The discursive legitimisation of a market-oriented EU trade policy through “European values” in a post-permissive consensus era: From 2006 Global Europe to 2015 Trade for All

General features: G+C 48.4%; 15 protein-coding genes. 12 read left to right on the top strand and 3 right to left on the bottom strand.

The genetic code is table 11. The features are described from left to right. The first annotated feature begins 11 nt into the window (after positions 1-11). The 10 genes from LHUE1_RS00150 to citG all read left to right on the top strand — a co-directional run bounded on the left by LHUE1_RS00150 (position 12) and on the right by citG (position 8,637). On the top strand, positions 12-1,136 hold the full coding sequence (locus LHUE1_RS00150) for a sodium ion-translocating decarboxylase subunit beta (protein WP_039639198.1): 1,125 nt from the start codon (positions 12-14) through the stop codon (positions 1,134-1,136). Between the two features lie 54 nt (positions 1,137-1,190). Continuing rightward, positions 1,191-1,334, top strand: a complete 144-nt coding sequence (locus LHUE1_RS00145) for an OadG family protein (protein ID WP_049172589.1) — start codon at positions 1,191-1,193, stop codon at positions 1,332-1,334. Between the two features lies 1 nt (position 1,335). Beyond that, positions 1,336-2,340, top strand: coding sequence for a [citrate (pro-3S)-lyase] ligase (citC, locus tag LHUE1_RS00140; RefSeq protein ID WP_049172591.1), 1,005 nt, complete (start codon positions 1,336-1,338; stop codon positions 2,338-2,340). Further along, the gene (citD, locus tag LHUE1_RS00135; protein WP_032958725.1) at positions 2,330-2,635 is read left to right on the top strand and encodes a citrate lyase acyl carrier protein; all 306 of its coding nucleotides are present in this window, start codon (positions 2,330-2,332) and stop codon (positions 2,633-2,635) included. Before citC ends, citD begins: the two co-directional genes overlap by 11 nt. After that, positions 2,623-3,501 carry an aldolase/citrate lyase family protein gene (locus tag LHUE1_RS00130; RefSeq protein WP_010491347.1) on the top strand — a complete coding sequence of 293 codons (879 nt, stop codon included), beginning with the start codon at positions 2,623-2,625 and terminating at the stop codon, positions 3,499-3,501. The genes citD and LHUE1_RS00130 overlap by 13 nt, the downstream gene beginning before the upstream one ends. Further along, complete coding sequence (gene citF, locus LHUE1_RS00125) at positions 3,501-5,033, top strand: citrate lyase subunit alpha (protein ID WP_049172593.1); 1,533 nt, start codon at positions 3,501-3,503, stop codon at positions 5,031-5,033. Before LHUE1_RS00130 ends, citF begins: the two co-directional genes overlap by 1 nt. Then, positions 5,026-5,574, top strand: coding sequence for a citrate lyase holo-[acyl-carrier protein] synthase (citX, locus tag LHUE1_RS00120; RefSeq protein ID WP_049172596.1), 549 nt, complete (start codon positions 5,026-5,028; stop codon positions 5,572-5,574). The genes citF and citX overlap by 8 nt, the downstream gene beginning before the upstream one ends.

The recent politicisation of the EU has brought down the traditional “permissive consensus” in regards to European integration. The increasing public attention given to the EU has situated the European Commission under scrutiny, and a values-based discourse has emerged in unexpected policy areas. One of these areas is EU trade policy, an area that did not attract much public attention until the recent mass protests against ACTA, TTIP and CETA. The chapter aims at explaining how the mobilisation of European values evolves in EU trade policy from the non-politicised era of the 2006 “Global Europe” agenda to the politicised context of the 2015 “Trade for All” strategy. Empirically, the chapter undertakes a discourse analysis to understand in which context European values are mobilised, what meaning is given to them and with what purpose. The chapter argues that the recent inclusion of European values in EU trade policy discourse is an attempt by the European Commission to respond to the politicisation of the EU, bridging the coordinative with the communicative discourse, thereby appealing further to input and throughput legitimacy, rather than the traditional output legitimacy.